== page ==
Andy talked with us about his early days, touring with The Real Brady Bunch and eventually falling into the sidekick's chair on Late Night with Conan O'Brien. He talks about why he left that show, and why he rejoined Conan for The Tonight Show, and about what it was like to man a sinking ship after the staff of Tonight found out they were being pulled from the air.
We're so excited to have Chef Julia Crookston as our in-house cooking instructor at MaxFunCon, where she'll be helping us make delicious zucchini pickles. Head over to the MaxFunCon site to get our podcast -- you'll learn a thing or two about Julia and get a mini-lesson in making your own salad dressing.
Lemmy Kilmister is the legendary frontman of the band Motorhead. We talk with him, and with Greg Olliver and Wes Orshoski, the directors of a documentary called Lemmy which premiered at South by Southwest in Austin.
A special treat for Jordan, Jesse, Go! subscribers: a show from our newest MaxFun affiliate, Stop Podcasting Yourself. This one features our old pal Scott Simpson from You Look Nice Today. Enjoy the show, and subscribe to SPY in iTunes!
Matt Harlock is one of the directors of American: The Bill Hicks Story, a documentary about the legendary rebel comic which screened at South by Southwest. Harlock talked with us about the film in Austin, along with Hicks' brother Steve.
The film tells the story of Bill Hicks, one of the most influential and incendiary comics of the last 25 years. Hicks started performing comedy as a teenager, but found his voice in his mid-20s. Inspired by a group of comics working out of the Comedy Workshop in Houston, Texas, Hicks was fiercely personal and fiercely political, as well. He struggled against drug and alcohol addiction, getting sober in the early 1990s. He became a major star in the UK (Harlock and his co-director Paul Thomas are English), but never achieved the national impact he'd like to have achieved in the United States. In late 1993, Hicks was diagnosed with cancer. He kept the diagnosis secret from all but his closest family. He passed in early 1994 at the age of 32.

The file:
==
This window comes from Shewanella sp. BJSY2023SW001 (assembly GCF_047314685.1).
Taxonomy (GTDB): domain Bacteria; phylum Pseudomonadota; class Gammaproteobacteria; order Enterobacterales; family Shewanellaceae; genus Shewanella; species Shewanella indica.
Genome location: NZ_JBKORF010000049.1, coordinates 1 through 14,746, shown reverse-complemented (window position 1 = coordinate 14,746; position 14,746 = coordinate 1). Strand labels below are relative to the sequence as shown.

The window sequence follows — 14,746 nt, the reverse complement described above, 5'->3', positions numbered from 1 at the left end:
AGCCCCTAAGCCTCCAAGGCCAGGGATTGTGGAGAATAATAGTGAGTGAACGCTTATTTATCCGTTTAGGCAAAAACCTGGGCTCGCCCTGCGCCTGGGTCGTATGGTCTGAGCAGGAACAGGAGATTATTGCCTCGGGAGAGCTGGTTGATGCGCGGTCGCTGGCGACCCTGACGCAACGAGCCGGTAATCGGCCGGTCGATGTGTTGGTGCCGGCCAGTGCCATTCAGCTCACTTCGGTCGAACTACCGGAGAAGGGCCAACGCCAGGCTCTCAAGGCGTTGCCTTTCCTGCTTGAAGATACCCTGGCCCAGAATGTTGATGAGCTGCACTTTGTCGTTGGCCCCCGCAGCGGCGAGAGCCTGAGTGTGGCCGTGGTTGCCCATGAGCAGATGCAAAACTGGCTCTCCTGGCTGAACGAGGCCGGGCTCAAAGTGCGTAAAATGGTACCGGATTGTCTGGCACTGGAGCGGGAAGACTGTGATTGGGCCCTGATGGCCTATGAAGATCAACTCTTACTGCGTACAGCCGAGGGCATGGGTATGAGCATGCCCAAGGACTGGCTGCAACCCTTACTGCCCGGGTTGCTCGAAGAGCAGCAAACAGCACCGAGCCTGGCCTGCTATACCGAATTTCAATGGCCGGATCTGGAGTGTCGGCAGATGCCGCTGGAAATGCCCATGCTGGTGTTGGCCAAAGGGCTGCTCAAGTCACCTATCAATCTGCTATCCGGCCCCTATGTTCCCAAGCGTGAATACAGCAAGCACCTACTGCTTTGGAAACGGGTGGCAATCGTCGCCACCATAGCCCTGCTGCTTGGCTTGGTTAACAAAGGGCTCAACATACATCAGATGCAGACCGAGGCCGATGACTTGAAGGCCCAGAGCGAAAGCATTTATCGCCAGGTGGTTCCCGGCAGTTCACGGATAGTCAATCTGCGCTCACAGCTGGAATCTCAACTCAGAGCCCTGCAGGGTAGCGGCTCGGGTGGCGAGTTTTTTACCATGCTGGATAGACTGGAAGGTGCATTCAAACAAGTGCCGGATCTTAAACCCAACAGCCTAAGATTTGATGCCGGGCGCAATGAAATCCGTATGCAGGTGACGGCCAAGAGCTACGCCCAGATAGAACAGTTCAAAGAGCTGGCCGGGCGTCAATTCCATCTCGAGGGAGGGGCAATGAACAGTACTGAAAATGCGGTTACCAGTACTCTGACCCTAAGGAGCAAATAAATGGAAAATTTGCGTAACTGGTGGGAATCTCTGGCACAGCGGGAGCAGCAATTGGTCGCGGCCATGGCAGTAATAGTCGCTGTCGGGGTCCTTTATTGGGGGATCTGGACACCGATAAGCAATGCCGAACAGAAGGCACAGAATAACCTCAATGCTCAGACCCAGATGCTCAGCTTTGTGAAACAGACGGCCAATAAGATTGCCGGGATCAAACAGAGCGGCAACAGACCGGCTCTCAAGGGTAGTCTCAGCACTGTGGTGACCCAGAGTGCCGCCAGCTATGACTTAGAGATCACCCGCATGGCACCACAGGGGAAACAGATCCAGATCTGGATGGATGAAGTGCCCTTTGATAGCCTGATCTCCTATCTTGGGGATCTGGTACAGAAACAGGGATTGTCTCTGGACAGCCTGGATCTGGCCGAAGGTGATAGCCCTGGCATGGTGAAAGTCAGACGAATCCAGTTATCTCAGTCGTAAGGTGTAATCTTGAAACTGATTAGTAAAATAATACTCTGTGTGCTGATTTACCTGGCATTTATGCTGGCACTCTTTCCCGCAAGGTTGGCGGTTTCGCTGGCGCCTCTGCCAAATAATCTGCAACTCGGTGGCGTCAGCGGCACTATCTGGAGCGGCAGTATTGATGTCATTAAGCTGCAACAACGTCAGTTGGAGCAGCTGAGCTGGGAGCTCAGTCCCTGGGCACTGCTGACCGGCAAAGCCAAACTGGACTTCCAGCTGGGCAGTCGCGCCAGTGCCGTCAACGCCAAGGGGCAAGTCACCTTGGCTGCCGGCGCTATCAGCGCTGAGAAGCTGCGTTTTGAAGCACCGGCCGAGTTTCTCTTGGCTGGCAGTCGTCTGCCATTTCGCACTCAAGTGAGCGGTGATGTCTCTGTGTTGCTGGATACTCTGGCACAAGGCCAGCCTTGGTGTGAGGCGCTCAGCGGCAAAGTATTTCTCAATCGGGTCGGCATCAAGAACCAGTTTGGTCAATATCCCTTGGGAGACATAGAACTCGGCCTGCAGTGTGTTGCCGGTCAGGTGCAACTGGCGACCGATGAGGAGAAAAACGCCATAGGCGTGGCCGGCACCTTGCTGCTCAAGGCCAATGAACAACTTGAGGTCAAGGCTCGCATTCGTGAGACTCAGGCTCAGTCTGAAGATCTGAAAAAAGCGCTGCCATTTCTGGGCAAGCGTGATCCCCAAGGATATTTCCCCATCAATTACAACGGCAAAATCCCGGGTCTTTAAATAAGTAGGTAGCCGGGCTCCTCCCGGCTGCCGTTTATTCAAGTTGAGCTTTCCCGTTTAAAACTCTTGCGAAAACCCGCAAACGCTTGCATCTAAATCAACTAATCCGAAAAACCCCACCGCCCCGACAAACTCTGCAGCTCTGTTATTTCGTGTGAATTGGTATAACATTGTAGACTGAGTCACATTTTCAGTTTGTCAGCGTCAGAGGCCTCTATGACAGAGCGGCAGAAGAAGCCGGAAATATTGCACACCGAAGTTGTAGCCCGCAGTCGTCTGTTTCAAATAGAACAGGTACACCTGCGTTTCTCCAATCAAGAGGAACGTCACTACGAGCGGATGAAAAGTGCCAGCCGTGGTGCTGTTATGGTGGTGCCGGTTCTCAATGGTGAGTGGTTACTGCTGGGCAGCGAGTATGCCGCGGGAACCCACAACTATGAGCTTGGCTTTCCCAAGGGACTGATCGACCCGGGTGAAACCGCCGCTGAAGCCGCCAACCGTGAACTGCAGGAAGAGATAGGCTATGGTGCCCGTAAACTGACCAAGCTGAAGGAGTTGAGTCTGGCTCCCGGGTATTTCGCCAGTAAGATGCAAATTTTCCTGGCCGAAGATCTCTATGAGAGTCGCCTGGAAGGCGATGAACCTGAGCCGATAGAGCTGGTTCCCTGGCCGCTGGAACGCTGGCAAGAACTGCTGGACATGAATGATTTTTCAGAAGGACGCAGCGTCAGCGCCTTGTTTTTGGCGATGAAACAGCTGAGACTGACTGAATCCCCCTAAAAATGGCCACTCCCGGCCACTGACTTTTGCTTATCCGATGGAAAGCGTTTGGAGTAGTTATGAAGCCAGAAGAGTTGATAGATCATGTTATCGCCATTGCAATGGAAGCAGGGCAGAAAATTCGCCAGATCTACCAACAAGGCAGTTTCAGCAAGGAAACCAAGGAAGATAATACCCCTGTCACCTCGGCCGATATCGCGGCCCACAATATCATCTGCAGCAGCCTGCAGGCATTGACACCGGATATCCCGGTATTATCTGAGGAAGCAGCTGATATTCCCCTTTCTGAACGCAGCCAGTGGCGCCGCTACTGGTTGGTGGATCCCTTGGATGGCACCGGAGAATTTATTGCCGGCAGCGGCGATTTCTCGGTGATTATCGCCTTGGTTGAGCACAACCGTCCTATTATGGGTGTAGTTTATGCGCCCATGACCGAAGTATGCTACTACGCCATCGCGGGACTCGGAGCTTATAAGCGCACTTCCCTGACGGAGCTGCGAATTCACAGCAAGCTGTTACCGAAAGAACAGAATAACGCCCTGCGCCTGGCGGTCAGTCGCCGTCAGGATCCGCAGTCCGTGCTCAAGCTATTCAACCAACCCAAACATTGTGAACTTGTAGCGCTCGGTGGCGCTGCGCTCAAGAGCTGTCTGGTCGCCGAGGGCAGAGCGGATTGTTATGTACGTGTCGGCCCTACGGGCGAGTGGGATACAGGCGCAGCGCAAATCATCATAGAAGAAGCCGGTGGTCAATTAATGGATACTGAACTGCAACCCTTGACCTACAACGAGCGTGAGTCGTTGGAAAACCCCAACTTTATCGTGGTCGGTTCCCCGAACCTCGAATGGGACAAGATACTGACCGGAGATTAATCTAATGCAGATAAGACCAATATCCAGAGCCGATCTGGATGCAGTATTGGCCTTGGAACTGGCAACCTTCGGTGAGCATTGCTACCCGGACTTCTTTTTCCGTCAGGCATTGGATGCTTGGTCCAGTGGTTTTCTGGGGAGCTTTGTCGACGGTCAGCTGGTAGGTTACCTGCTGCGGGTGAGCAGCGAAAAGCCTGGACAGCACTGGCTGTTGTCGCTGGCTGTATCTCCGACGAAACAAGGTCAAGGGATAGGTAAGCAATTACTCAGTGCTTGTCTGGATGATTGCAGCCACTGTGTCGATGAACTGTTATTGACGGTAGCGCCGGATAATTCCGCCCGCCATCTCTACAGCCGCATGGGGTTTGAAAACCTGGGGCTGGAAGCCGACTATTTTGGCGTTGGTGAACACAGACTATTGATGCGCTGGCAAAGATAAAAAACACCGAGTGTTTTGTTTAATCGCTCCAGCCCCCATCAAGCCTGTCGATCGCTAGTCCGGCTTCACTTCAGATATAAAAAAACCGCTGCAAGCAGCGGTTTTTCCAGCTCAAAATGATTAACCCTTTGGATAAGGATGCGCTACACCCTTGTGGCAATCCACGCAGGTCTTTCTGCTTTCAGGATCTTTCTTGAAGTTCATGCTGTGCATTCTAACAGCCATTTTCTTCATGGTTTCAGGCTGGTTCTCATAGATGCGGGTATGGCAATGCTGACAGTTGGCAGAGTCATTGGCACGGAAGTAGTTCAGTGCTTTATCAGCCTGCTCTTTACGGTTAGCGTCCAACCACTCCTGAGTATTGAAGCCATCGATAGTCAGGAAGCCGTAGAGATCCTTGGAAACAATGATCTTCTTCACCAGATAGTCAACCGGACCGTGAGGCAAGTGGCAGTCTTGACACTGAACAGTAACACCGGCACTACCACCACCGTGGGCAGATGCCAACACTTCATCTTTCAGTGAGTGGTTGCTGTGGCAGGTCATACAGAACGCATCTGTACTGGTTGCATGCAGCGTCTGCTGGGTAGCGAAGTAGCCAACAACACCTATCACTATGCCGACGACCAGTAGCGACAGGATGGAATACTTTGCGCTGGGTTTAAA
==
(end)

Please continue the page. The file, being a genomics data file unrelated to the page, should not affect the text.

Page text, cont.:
Vimeo is having some trouble at the moment - video of this episode will be up as soon as possible.
Welcome to season two of Coyle & Sharpe: The Imposters! In the early 1960s, James P. Coyle and Mal Sharpe roamed the streets of San Francisco, microphone in hand, roping strangers into bizarre schemes and surreal stunts. These original recordings are from the Sharpe family archive, which is tended by Mal's daughter, Jennifer Sharpe. You can learn more about Coyle & Sharpe on their website or on MySpace. Their recent box set is These 2 Men Are Imposters.
On this episode: Coyle & Sharpe try to solicit the assistance of an elevator repairman.
David Gordon Green is a director. His films have ranged from the touching indie drama George Washington (his debut) to his most recent, the stoner action-comedy Pineapple Express. He's also worked with college friends Jody Hill, Danny McBride and Ben Best on the HBO series Eastbound and Down, and on the upcoming fantasy comedy Your Highness.
He talked with us while visiting South by Southwest for a panel on Eastbound & Down. He discussed the parallels between his more dramatic and more comedic work, how he became a director of Big Movies, and about testing "Your Highness" and "Pineapple Express" for audiences.
Malcolm Ingram, the director of Bear Nation, talks with Jesse Thorn at South by Southwest. The film is about "bears," a gay subculture known for their girth, their penchant for all things hirsute, and their acceptance of men who may not have been comfortable in other parts of gay culture.